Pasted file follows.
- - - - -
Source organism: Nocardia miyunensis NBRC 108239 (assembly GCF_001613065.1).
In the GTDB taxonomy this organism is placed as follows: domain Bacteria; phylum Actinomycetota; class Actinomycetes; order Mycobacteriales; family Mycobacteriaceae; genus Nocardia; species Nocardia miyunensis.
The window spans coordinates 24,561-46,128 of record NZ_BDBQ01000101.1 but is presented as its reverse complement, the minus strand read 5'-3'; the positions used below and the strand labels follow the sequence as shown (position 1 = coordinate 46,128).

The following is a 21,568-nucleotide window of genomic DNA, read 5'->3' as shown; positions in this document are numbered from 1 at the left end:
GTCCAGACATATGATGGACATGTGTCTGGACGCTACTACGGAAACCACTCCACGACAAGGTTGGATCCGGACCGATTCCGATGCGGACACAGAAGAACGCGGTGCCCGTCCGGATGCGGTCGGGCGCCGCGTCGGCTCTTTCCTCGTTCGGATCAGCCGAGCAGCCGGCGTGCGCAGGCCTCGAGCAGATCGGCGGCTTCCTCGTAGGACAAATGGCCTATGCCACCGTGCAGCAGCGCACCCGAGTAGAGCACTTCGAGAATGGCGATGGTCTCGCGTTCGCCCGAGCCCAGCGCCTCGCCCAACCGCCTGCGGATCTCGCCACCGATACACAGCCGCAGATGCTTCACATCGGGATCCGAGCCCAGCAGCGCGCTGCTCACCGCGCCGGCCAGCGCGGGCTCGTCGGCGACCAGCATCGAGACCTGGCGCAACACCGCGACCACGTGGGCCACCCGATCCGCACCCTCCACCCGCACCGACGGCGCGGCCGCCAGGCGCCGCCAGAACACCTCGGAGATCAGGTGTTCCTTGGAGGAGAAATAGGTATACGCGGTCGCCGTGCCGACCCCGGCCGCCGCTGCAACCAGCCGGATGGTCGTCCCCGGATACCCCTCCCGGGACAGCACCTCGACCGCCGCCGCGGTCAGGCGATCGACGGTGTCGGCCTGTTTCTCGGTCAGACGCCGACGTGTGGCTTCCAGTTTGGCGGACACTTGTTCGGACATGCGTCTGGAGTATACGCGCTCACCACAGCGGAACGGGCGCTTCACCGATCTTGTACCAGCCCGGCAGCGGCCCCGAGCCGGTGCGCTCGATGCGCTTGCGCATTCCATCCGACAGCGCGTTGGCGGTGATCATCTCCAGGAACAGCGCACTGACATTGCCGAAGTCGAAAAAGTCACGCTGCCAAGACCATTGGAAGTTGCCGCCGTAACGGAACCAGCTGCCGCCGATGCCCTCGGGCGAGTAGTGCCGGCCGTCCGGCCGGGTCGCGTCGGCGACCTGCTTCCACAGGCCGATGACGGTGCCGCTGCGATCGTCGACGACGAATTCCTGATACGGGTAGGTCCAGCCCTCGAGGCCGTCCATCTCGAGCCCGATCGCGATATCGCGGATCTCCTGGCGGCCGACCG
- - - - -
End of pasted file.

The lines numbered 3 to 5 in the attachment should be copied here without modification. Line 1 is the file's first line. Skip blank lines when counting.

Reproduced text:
The window spans coordinates 24,561-46,128 of record NZ_BDBQ01000101.1 but is presented as its reverse complement, the minus strand read 5'-3'; the positions used below and the strand labels follow the sequence as shown (position 1 = coordinate 46,128).

The following is a 21,568-nucleotide window of genomic DNA, read 5'->3' as shown; positions in this document are numbered from 1 at the left end:
GTCCAGACATATGATGGACATGTGTCTGGACGCTACTACGGAAACCACTCCACGACAAGGTTGGATCCGGACCGATTCCGATGCGGACACAGAAGAACGCGGTGCCCGTCCGGATGCGGTCGGGCGCCGCGTCGGCTCTTTCCTCGTTCGGATCAGCCGAGCAGCCGGCGTGCGCAGGCCTCGAGCAGATCGGCGGCTTCCTCGTAGGACAAATGGCCTATGCCACCGTGCAGCAGCGCACCCGAGTAGAGCACTTCGAGAATGGCGATGGTCTCGCGTTCGCCCGAGCCCAGCGCCTCGCCCAACCGCCTGCGGATCTCGCCACCGATACACAGCCGCAGATGCTTCACATCGGGATCCGAGCCCAGCAGCGCGCTGCTCACCGCGCCGGCCAGCGCGGGCTCGTCGGCGACCAGCATCGAGACCTGGCGCAACACCGCGACCACGTGGGCCACCCGATCCGCACCCTCCACCCGCACCGACGGCGCGGCCGCCAGGCGCCGCCAGAACACCTCGGAGATCAGGTGTTCCTTGGAGGAGAAATAGGTATACGCGGTCGCCGTGCCGACCCCGGCCGCCGCTGCAACCAGCCGGATGGTCGTCCCCGGATACCCCTCCCGGGACAGCACCTCGACCGCCGCCGCGGTCAGGCGATCGACGGTGTCGGCCTGTTTCTCGGTCAGACGCCGACGTGTGGCTTCCAGTTTGGCGGACACTTGTTCGGACATGCGTCTGGAGTATACGCGCTCACCACAGCGGAACGGGCGCTTCACCGATCTTGTACCAGCCCGGCAGCGGCCCCGAGCCGGTGCGCTCGATGCGCTTGCGCATTCCATCCGACAGCGCGTTGGCGGTGATCATCTCCAGGAACAGCGCACTGACATTGCCGAAGTCGAAAAAGTCACGCTGCCAAGACCATTGGAAGTTGCCGCCGTAACGGAACCAGCTGCCGCCGATGCCCTCGGGCGAGTAGTGCCGGCCGTCCGGCCGGGTCGCGTCGGCGACCTGCTTCCACAGGCCGATGACGGTGCCGCTGCGATCGTCGACGACGAATTCCTGATACGGGTAGGTCCAGCCCTCGAGGCCGTCCATCTCGAGCCCGATCGCGATATCGCGGATCTCCTGGCGGCCGACCG